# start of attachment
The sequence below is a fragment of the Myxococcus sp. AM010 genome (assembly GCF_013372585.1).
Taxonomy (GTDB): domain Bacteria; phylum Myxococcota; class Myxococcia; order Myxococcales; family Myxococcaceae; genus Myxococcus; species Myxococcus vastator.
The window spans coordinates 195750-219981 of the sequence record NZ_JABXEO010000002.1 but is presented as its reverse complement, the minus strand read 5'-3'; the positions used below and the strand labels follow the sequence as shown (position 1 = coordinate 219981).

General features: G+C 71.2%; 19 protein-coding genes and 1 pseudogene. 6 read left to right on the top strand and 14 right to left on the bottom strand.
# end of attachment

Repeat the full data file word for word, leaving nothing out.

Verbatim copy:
The sequence below is a fragment of the Myxococcus sp. AM010 genome (assembly GCF_013372585.1).
Taxonomy (GTDB): domain Bacteria; phylum Myxococcota; class Myxococcia; order Myxococcales; family Myxococcaceae; genus Myxococcus; species Myxococcus vastator.
The window spans coordinates 195750-219981 of the sequence record NZ_JABXEO010000002.1 but is presented as its reverse complement, the minus strand read 5'-3'; the positions used below and the strand labels follow the sequence as shown (position 1 = coordinate 219981).

General features: G+C 71.2%; 19 protein-coding genes and 1 pseudogene. 6 read left to right on the top strand and 14 right to left on the bottom strand.